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Old 03-30-2021, 10:22 AM   #4 (permalink)
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How do you drift a FWD around a tight corner on a dirt track?
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Old 03-30-2021, 01:19 PM   #5 (permalink)
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Quote:
Originally Posted by M_a_t_t View Post
The only time I've had an issue in the van (rwd, front heavy) was when I come into a turn too hot, but coasting through through the turn usually gets me through it. With the Mercury my problem was ground clearance in the only snow storm I've driven it in. They plowed the main road, but not the cross streets. However, the snow from the main road made a snow wall that my car couldn't clear. I had to keep momentum up and plow through it to not get stuck. Happened multiple times while I was in town. Ironically the wind blew all of the snow off the road once I was out of the city (and there wasn't any trees alongside the road).
In commercial driving school we were taught to slightly accelerate through corners to keep stability. Of course this was because usually we had more weight in the rear than in the front when loaded. That puts more traction over the wheels that normally lose traction first.

When there's more weight in the front then coating is the right reaction. That puts more traction on the front where you'd normally lose traction. Plus with a heavy front RWD you're prone to be thrown back into an oversteer with accelerator input.

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How do you drift a FWD around a tight corner on a dirt track?
Changing where the weight is can help since a lot of weight in the front tires can cause the vehicle to go into an oversteer. But another part of the equation is that the way the suspension is tuned can have an effect of what losses traction first too. Different tires on the front and rear can have a big effect too. Then there's the hands brake. And of course driver technique. Although I'm not entirely sure how they do it since I've taken classes on street driving, not racing.
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Old 03-30-2021, 03:24 PM   #6 (permalink)
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But another part of the equation is that the way the suspension is tuned can have an effect of what losses traction first too.
Drifters popularized extreme camber.

As I see it (owning both), with RWD you can steer with the throttle. With FWD you use the steering wheel to seek for traction.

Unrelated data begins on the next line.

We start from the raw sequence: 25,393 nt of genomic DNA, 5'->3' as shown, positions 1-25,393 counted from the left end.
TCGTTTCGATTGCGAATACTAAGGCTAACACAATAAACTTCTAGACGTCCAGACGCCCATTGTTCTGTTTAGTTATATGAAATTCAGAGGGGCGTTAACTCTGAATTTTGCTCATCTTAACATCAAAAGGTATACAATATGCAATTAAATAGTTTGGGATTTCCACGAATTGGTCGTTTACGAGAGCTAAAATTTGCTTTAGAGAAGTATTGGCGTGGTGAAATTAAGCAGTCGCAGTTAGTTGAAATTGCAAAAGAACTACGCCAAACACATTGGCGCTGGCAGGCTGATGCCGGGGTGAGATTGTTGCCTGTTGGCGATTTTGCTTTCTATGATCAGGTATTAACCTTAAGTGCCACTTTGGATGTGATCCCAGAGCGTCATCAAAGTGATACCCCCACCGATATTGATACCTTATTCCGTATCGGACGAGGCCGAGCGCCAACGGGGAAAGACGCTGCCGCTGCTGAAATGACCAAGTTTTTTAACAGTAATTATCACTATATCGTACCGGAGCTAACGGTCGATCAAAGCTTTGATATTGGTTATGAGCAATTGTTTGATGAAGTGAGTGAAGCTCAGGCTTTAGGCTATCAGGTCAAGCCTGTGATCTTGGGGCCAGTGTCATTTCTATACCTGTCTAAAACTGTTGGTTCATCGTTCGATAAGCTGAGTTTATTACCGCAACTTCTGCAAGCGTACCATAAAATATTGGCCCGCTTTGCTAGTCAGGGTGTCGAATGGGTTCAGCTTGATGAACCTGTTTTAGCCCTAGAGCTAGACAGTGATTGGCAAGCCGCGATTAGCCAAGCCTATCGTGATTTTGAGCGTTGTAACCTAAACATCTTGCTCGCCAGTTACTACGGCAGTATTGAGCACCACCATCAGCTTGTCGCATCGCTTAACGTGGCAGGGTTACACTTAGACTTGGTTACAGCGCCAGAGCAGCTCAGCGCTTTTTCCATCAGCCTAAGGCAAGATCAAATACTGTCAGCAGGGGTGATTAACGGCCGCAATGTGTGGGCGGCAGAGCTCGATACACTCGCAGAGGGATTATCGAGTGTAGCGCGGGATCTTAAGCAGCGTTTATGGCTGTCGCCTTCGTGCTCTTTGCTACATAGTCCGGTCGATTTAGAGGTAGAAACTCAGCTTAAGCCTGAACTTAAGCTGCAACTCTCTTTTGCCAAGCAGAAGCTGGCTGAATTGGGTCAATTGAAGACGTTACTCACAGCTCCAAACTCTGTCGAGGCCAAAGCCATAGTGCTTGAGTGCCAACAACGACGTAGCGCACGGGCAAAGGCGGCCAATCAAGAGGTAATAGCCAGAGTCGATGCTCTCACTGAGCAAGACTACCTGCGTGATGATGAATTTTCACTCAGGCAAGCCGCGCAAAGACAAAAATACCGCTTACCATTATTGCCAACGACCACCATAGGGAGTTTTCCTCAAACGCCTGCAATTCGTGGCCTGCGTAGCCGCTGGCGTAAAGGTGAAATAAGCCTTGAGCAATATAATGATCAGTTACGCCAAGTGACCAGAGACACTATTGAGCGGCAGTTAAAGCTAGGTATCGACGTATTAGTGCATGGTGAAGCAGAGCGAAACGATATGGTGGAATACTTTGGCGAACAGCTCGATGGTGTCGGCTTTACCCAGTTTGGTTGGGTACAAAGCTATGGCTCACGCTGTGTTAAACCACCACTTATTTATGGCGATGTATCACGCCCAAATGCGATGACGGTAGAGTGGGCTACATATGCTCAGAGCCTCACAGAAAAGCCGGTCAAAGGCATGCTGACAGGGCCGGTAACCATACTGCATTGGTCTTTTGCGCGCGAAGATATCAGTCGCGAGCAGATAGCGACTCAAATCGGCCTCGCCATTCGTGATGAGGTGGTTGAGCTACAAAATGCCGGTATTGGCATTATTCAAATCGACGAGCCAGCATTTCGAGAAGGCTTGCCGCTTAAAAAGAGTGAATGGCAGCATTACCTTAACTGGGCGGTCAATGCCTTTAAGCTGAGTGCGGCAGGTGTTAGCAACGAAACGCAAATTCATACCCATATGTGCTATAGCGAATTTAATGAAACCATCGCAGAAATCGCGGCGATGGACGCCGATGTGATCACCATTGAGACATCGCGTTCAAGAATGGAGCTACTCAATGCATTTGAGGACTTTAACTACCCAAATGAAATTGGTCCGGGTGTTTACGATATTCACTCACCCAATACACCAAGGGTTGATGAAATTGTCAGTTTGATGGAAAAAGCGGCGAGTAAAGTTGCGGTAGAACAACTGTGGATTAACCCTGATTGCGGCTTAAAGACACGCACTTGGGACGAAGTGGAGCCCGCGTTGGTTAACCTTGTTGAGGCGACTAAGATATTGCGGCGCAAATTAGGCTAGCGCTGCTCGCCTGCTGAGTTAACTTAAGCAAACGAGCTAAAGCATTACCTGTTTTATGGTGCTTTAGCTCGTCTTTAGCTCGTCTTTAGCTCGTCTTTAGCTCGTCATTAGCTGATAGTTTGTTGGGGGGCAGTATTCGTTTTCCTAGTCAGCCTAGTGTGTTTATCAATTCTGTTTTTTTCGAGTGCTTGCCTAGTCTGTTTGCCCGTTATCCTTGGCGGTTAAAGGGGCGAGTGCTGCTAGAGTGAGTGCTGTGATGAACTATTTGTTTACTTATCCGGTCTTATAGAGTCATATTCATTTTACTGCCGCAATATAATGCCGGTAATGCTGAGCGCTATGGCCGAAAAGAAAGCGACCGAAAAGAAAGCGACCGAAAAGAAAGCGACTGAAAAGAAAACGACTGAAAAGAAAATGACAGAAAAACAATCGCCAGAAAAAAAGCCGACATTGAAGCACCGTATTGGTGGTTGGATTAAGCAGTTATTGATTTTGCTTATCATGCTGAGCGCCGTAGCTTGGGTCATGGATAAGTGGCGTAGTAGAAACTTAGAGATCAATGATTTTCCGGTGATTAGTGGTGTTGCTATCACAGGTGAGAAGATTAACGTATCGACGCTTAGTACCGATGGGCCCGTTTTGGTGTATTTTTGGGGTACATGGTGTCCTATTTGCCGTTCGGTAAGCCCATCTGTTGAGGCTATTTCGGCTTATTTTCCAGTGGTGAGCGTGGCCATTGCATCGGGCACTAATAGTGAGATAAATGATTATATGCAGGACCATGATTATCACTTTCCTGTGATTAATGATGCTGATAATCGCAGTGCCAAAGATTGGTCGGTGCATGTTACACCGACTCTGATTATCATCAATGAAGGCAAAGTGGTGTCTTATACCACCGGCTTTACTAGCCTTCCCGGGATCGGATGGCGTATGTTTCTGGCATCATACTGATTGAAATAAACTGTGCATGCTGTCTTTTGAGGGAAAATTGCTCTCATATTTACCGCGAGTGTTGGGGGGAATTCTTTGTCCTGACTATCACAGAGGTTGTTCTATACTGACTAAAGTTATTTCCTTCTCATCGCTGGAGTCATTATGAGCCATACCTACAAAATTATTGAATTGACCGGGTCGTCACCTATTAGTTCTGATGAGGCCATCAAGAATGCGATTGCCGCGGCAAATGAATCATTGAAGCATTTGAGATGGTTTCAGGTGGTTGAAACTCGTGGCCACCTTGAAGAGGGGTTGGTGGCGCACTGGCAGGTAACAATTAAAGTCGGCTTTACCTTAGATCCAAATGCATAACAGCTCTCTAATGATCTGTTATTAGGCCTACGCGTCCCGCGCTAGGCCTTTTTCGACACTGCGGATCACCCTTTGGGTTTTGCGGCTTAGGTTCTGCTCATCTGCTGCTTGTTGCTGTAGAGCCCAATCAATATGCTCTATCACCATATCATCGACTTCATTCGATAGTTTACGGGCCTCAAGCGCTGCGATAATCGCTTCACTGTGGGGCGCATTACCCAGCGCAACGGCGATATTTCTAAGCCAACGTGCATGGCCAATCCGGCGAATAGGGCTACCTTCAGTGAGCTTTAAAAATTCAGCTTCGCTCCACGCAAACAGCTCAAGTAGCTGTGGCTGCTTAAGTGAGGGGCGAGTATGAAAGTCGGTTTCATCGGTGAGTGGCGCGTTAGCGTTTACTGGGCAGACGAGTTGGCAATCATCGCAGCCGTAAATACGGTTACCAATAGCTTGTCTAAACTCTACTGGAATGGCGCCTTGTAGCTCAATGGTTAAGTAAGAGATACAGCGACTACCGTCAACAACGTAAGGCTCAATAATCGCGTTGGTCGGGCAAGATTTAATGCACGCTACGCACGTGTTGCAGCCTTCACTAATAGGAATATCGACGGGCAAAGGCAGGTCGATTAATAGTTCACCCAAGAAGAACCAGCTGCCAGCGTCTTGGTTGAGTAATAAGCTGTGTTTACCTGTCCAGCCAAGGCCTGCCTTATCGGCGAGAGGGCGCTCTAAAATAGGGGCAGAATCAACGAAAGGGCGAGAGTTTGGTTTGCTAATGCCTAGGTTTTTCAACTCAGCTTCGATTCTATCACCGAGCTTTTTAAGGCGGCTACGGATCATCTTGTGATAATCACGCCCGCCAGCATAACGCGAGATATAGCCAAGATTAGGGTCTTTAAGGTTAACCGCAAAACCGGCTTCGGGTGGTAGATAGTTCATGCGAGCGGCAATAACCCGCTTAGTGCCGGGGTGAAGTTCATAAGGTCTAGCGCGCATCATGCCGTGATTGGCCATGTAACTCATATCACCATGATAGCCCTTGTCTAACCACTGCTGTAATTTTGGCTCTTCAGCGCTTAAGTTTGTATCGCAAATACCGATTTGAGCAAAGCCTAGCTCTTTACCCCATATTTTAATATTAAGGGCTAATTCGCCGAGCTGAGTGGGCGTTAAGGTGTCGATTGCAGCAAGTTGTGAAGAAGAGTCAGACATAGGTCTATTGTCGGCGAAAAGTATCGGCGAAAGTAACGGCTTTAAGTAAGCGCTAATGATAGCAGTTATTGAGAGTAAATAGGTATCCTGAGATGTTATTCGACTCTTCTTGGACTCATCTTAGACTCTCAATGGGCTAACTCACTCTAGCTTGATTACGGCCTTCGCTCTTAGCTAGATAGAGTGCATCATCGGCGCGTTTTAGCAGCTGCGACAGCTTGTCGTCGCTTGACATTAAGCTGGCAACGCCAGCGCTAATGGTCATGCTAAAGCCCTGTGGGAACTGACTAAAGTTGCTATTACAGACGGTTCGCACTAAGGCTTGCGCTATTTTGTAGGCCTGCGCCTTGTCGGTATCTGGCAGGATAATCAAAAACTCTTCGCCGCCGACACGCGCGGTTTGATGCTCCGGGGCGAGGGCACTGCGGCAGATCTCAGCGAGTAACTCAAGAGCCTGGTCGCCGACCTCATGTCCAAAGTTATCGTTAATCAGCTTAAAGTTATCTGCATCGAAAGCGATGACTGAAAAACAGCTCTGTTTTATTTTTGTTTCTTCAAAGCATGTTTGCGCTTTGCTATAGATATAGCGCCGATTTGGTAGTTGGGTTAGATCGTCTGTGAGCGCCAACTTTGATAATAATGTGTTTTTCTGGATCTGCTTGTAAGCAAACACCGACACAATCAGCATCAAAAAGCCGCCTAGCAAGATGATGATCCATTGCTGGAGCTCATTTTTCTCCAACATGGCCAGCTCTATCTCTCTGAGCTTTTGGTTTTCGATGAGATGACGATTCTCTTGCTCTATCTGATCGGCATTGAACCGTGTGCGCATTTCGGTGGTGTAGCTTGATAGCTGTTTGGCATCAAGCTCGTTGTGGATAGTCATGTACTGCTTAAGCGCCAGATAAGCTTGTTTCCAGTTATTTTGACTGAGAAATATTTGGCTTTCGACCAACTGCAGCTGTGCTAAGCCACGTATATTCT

I'm uncomfortable with high-speed sweeping bends in the XFi. I'll try coasting.
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Old 03-30-2021, 07:31 PM   #7 (permalink)
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Originally Posted by Isaac Zachary View Post
You could make the case that you're not supposed to drive fast in the snow anyhow and so if you're going to be putting around slowly you might as well as have a lot of weight over the drive wheels in a 2WD (think VW Type1). But then again for today's driving, a low center of gravity 2WD car with about 50:50 weight distribution is still desirable and practical.
Makes me want to take a Gurgel BR-800 or a Supermini to the mountains and try its handling on snow


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Another benefit of having a FWD is if you do get stuck you have a better chance of getting unstuck since your drive wheels are steerable.
It has saved me at least once while driving a Dacia Logan through muddy terrain.
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Old 03-30-2021, 09:55 PM   #8 (permalink)
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Makes me want to take a Gurgel BR-800 or a Supermini to the mountains and try its handling on snow

https://i246.photobucket.com/albums/.../halfTrack.jpg
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Old 04-02-2021, 01:53 AM   #9 (permalink)
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Wouldn't a set of tracks count as a cheating device?
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Old 04-02-2021, 03:30 AM   #10 (permalink)
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Wouldn't a set of tracks count as a cheating device?
No. Definitely not. We need more innovation. Tracks, rockets, gyroscopes, sails and propellers are all welcome.

AWD is great, but it only helps you accelerate. Maybe make 6 wheeled cars? Tracks seem pretty great. Like I said, I loved driving vehicles with automatic tire chains. Anything that can be tried and improved upon is better than the one-size-fits-all SUV world we live in today.